Categories: world

NASA captures spell binding images of supersonic shockwaves that interact in flight

With the aid of newly upgraded aerial photography technology that took 10 years to develop, NASA's ethereal images show for the first time the interaction of shockwaves from two in-flight supersonic aircraft. The images depict two T-38 supersonic jets from the US Air Force during a test flight from the research center at Edwards Air Force Base in California. "What's interesting is that if you look at the back T-38, you see these shocks kind of interaction in a curve," says Neal Smith, a research engineer at NASA. "This is because the subsequent T-38 flies in the wake of the leading aircraft, so the shocks will be shaped differently. These data will really help us deepen our understanding of how these shocks interact. "Shockwaves produced by supersonic aircraft are responsible for creating supersonic barriers as they merge as they travel through the atmosphere, which has led to limitations on breaking the sound barrier. Over land, the possibility of flying supersonic without a sonic boom can one day result in the lifting of current limits on supersonic flight over land. "I'm ecstatic about how these images turned out," JT Heineck, a researcher at NASA's Ames Research Center, said in a statement. "We never dreamed it would be of course, this beautiful. " " With this upgraded system, we have, on the order of magnitude, improved both our d speed and quality of previous research. " The new photographic technology made it possible for researchers to capture three times more data compared…

With the aid of newly upgraded aerial photography technology that took 10 years to develop, NASA’s ethereal images show for the first time the interaction of shockwaves from two in-flight supersonic aircraft.

The images depict two T-38 supersonic jets from the US Air Force during a test flight from the research center at Edwards Air Force Base in California.

“What’s interesting is that if you look at the back T-38, you see these shocks kind of interaction in a curve,” says Neal Smith, a research engineer at NASA. “This is because the subsequent T-38 flies in the wake of the leading aircraft, so the shocks will be shaped differently. These data will really help us deepen our understanding of how these shocks interact. “Shockwaves produced by supersonic aircraft are responsible for creating supersonic barriers as they merge as they travel through the atmosphere, which has led to limitations on breaking the sound barrier. Over land, the possibility of flying supersonic without a sonic boom can one day result in the lifting of current limits on supersonic flight over land.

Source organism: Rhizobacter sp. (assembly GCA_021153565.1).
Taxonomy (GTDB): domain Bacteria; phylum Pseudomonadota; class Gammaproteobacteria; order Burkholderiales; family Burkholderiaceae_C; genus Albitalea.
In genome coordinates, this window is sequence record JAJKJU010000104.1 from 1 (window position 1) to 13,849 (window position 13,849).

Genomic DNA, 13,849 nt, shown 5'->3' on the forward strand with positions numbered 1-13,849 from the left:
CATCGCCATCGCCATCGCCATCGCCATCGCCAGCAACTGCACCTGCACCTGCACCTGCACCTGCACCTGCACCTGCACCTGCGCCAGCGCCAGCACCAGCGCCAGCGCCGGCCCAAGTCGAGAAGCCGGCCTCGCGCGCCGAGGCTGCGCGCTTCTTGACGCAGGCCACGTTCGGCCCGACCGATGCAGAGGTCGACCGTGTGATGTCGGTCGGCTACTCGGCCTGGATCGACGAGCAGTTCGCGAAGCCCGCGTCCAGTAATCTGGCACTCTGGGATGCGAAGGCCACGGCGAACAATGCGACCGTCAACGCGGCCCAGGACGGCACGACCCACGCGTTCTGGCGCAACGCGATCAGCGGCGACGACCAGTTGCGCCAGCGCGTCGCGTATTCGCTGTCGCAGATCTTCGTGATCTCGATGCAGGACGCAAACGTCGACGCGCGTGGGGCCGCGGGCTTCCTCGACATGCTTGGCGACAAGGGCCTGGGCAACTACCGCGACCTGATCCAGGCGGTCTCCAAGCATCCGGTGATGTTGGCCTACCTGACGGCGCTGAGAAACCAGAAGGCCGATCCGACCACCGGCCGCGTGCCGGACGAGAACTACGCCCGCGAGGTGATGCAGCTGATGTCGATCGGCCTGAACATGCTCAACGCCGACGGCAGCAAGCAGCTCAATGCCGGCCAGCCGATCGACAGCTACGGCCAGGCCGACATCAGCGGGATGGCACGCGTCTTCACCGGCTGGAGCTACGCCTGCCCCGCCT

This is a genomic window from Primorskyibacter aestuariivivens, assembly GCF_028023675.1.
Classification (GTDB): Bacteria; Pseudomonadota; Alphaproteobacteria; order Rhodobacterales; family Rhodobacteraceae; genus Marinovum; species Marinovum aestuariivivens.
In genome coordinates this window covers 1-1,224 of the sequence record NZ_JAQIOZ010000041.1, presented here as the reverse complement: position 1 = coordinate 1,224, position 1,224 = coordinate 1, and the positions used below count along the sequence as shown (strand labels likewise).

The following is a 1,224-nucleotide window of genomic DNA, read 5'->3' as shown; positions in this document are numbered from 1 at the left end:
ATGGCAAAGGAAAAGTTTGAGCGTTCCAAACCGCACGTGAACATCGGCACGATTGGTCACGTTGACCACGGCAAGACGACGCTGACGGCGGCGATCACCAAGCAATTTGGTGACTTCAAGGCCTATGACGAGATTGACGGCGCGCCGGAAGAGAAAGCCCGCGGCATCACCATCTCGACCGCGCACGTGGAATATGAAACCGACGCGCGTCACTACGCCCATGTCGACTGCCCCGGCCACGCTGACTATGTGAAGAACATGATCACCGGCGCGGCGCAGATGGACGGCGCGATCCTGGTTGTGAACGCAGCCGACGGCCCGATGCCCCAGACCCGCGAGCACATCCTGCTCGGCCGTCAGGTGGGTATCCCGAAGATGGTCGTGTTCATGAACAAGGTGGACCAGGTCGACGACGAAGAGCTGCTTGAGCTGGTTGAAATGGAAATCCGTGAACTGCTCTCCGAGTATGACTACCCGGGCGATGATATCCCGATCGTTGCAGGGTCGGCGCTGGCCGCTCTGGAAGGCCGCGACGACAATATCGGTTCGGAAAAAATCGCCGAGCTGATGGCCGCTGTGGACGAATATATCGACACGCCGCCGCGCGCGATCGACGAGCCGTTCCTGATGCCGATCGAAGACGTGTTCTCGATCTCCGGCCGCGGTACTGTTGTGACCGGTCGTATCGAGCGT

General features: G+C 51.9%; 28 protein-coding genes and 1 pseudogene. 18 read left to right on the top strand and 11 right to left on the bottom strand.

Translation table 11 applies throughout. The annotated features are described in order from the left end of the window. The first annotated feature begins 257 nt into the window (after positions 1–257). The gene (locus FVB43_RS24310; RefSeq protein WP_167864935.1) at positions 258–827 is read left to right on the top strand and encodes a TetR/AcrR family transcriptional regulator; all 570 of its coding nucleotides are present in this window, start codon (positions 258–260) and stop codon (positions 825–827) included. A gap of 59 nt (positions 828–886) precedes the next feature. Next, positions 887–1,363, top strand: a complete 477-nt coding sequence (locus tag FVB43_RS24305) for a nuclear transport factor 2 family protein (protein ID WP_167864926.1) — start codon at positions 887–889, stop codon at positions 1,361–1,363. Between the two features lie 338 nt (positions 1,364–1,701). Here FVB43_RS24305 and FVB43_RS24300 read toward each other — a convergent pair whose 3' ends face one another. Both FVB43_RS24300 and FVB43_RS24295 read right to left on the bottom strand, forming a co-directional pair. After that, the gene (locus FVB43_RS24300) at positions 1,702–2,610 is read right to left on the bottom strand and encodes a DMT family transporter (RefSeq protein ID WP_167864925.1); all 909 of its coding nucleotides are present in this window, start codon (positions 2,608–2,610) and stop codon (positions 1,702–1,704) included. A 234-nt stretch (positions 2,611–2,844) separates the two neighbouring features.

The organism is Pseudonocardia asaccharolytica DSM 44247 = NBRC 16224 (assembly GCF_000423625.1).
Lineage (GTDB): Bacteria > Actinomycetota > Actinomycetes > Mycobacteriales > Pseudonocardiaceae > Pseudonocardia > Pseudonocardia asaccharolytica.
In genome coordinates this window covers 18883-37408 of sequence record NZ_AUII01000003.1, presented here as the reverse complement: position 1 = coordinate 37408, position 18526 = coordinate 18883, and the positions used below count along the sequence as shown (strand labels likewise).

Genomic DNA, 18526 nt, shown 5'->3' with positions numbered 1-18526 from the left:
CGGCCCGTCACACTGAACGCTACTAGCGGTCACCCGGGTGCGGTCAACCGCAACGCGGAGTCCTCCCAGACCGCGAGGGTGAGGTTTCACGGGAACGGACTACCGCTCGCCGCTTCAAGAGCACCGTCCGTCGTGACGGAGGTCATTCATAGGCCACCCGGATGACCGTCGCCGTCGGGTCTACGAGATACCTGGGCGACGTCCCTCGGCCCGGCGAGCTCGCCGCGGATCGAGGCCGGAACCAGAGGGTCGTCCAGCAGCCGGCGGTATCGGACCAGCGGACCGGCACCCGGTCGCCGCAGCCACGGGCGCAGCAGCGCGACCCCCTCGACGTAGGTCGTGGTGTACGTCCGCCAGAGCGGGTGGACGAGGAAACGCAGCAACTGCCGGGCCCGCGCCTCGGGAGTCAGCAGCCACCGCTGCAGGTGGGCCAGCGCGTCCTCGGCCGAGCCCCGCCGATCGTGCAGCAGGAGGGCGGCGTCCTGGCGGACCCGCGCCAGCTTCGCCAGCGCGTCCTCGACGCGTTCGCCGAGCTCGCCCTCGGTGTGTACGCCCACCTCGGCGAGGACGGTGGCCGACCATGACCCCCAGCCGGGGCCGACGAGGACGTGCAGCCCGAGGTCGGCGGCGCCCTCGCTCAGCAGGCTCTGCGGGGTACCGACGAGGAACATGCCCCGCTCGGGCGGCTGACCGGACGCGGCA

NASA's upgraded photo technology allows researchers to hijack 1400 frames per second.

“I’m ecstatic about how these images turned out,” JT Heineck, a researcher at NASA’s Ames Research Center, said in a statement. “We never dreamed it would be of course, this beautiful. “

” With this upgraded system, we have, on the order of magnitude, improved both our d speed and quality of previous research. “

 NASA uses the collected data as part of their development of the X-59 Quiet SuperSonic Technology X plane, which they hope will produce just a quiet rumble rather than a sonic boom.

The new photographic technology made it possible for researchers to capture three times more data compared to previous tests, which will play a key role in NASA’s development of the X-59 Quiet SuperSonic Technology X plane.

This aircraft will allow NASA to fly supersonic while producing shockwaves in a way that they produce “just a calm rumble” rather than a sonic boom.

“We see a level of physical detail here that I don’t think anyone has ever seen before,” says Dan Banks, a senior research engineer at NASA. “I’m just looking at data for the first time, I think things worked better than we thought. This is a very big step.”

 2 astronauts are scheduled for the first spacewalk in history

Images required precision flight from US Air Force pilots as supersonic jets travel about 30 meters apart so that shock waves from their aircraft would interact.

The images were captured from a NASA B-200 King Air aircraft using photographic techniques that allowed researchers to collect 1400 frames per second flew in a 30,000 foot pattern, observing the T-38s passing about 2000 meters under it.


Source link

Share
Published by
Faela